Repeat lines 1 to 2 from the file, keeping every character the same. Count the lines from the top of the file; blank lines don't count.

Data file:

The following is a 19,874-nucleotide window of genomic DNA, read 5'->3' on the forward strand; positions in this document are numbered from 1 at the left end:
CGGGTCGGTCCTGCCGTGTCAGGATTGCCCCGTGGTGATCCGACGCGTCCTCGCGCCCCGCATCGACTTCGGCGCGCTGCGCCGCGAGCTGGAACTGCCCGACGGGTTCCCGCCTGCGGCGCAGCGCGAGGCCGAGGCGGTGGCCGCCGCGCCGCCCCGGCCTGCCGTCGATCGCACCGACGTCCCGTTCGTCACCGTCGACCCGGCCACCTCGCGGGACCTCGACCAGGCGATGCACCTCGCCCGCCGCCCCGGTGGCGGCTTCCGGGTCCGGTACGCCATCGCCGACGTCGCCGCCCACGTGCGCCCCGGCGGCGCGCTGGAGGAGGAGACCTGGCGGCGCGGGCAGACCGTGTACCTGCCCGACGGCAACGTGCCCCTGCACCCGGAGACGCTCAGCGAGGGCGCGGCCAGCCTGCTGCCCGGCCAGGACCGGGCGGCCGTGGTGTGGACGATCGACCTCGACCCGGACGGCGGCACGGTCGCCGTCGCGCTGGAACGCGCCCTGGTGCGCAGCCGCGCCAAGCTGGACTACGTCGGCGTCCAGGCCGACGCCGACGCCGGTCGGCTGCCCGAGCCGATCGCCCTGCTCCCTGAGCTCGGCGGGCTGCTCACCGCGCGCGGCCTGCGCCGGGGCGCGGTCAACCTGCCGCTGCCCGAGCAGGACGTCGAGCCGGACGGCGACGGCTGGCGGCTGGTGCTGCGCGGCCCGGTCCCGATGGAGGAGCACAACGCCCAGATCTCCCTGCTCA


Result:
The following is a 19,874-nucleotide window of genomic DNA, read 5'->3' on the forward strand; positions in this document are numbered from 1 at the left end:
CGGGTCGGTCCTGCCGTGTCAGGATTGCCCCGTGGTGATCCGACGCGTCCTCGCGCCCCGCATCGACTTCGGCGCGCTGCGCCGCGAGCTGGAACTGCCCGACGGGTTCCCGCCTGCGGCGCAGCGCGAGGCCGAGGCGGTGGCCGCCGCGCCGCCCCGGCCTGCCGTCGATCGCACCGACGTCCCGTTCGTCACCGTCGACCCGGCCACCTCGCGGGACCTCGACCAGGCGATGCACCTCGCCCGCCGCCCCGGTGGCGGCTTCCGGGTCCGGTACGCCATCGCCGACGTCGCCGCCCACGTGCGCCCCGGCGGCGCGCTGGAGGAGGAGACCTGGCGGCGCGGGCAGACCGTGTACCTGCCCGACGGCAACGTGCCCCTGCACCCGGAGACGCTCAGCGAGGGCGCGGCCAGCCTGCTGCCCGGCCAGGACCGGGCGGCCGTGGTGTGGACGATCGACCTCGACCCGGACGGCGGCACGGTCGCCGTCGCGCTGGAACGCGCCCTGGTGCGCAGCCGCGCCAAGCTGGACTACGTCGGCGTCCAGGCCGACGCCGACGCCGGTCGGCTGCCCGAGCCGATCGCCCTGCTCCCTGAGCTCGGCGGGCTGCTCACCGCGCGCGGCCTGCGCCGGGGCGCGGTCAACCTGCCGCTGCCCGAGCAGGACGTCGAGCCGGACGGCGACGGCTGGCGGCTGGTGCTGCGCGGCCCGGTCCCGATGGAGGAGCACAACGCCCAGATCTCCCTGCTCA